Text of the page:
Dear Stephen, your site is broken again


satire Dear Stephen,

you know how I wrote to you in February letting you know that your website is broken? Yup, it happened again.

I know, right! Can’t your department do anything properly? It’s not like you’re asking for much.

I mean, I can imagine the meeting you had with your team when you asked them to look after the NBN Implementation Study for you. You would have looked around the room and said: “Is there anybody here who knows how to put a PDF document on a website?”

Then, because you’re in charge and too busy to worry about details like a PDF being on a website, everyone would have volunteered to do it for you, so that you can do the important things like getting that bit about the NBN inserted into Kevin’s speech to the Melbourne Press Club today.

But when it comes down to it, there probably aren’t many people in your department who know how to put a PDF document on a website, Stephen. I mean, look what happened when they tried!

I know the PDF eventually got onto the website, but it was too late — by then all the bloggers were complaining about it on Twitter. Just like last time when your website was broken. Even though it wasn’t your fault. It was more than likely Liberal staff members hired when Helen was in charge that were the problem.

It was the same with that meeting you wanted to have with the journalists to explain the PDF document. I bet that at the same meeting with your staff, you looked around the room, and said: “Is there anybody here who knows how to get journalists in a room?”

Again, everybody would have wanted to impress you, so they would have all nodded and volunteered to help you out with getting journalists in a room.

But instead, what happened is that your guys only let the journalists know about the special room with the special briefing three hours beforehand, and only told certain journalists who don’t really understand technology. You know, the ones in Canberra — not the technology journalists in Sydney.

In addition, your staff told the journalists that they would not be allowed to bring mobile phones or laptop wireless cards into the room to write stories.

That wasn’t very smart of them, Stephen.

You know, and I know, Stephen that journalists can’t file stories without their mobile phones and laptops! That’s why it was really silly of your staff to do that! This way, most people in Australia won’t ever know what was really in that PDF document.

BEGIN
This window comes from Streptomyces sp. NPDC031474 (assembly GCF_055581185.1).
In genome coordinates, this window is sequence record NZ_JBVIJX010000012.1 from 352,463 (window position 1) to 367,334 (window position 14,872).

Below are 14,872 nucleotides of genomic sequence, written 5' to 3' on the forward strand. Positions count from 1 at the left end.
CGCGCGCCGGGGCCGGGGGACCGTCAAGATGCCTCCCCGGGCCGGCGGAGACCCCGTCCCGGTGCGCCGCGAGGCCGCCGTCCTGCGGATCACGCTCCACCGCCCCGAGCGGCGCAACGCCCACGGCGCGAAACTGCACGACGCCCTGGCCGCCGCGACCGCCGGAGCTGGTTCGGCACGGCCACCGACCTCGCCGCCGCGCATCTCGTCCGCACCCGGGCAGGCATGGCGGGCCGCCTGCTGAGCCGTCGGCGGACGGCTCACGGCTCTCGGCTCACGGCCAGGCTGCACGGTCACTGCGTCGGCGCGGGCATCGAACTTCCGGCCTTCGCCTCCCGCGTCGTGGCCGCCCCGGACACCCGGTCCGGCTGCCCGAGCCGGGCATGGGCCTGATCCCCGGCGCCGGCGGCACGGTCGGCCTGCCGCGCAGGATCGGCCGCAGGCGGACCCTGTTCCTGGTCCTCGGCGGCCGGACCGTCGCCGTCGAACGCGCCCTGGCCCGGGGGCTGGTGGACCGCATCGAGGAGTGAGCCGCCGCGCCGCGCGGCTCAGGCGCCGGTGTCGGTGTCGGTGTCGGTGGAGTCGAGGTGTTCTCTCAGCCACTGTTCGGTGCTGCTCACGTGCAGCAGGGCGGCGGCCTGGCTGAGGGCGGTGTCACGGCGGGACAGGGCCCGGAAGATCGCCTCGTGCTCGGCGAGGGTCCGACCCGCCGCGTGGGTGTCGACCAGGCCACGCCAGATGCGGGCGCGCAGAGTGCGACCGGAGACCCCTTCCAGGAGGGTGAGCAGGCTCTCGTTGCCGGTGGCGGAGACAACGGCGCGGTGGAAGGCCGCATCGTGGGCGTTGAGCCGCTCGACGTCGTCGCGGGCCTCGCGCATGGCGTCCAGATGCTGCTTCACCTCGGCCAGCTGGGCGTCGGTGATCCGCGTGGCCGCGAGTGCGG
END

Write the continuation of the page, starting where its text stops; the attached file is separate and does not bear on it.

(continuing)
I know that over the next few days, you’ll be kicking some ass over this one, Stephen. And rightly so.

Anyway, I wanted to congratulate you on publishing the Implementation Study today. It was really good of you to make it look like Scott made you publish it, when really you were going to publish it all the time. You were just waiting for the right moment.

The thing I liked most about the study was how KPMG and McKinsey independently decided that it would cost the same amount to build the NBN as you had already said. Well, almost. They said it would cost $42.8 billion and you said it would cost $43 billion, which is pretty close, although there is a $200 million difference, but that doesn’t matter because it’s not company money, it’s government money.

Anyway, it’s good that the numbers are almost the same because it shows that you were right all along. I always knew this, but some of those nasty “journalists” have been claiming that it would cost a lot more to build the NBN and that there wasn’t any business case for the NBN — but now we know that’s just wrong because the numbers were the same and now NBN Co is going to have a business case and everything, so that just proves you were right all along.

Isn’t that right, Stephen?

Anyway, it has been nice corresponding with you, and I hope you get that website problem fixed for next time you need to put a PDF document there. Maybe you could get Telstra to put it in their “cloud”. But then, wouldn’t it be a bit hard to reach?

Kind regards,

Renai LeMay

PS And don’t worry about Tony, as you know, he’s just jealous because he doesn’t have an NBN Implementation Study. Have you noticed how he has the same name as that other Tony in his party, Stephen? But he doesn’t have an NBN Implementation Study either. So neither Tony is cool. I know that you knew that, but I just thought I’d point it out.

Image credit: Office of Stephen Conroy


  1. Shame the “technology journalists” in this country has zero credibility. They then might find they have some relevence. I was in Canberra in the 70’s and 80s and from memory, the lock-up briefing for market sensitive documents was standard practice then… still is today. The theory seems to be that because you blog, you’re really, really special. Bollocks.

    • hey Phil, actually I would disagree with you — there are quite a few technology journalists out there that have credibility. I particularly like what Ben Grubb does at, Ry Crozier at iTnews, the team at Communications Day, Paul Smith at the AFR for the CIO-level stuff and Fran Foo at the Australian always breaks a fair few scoops. Lock-up briefings where journalists can’t even take in their mobile phones is un-transparent and ridiculous.

      • [Devil’s Advocate] But, forcing journalists to look at the entire document and *not* tweet out their off-the-cuff, possibly incomplete analysis allows for more accurate reporting of the data provided by the government. [/Devil’s Advocate]

        Not saying I agree, just providing another view-point.

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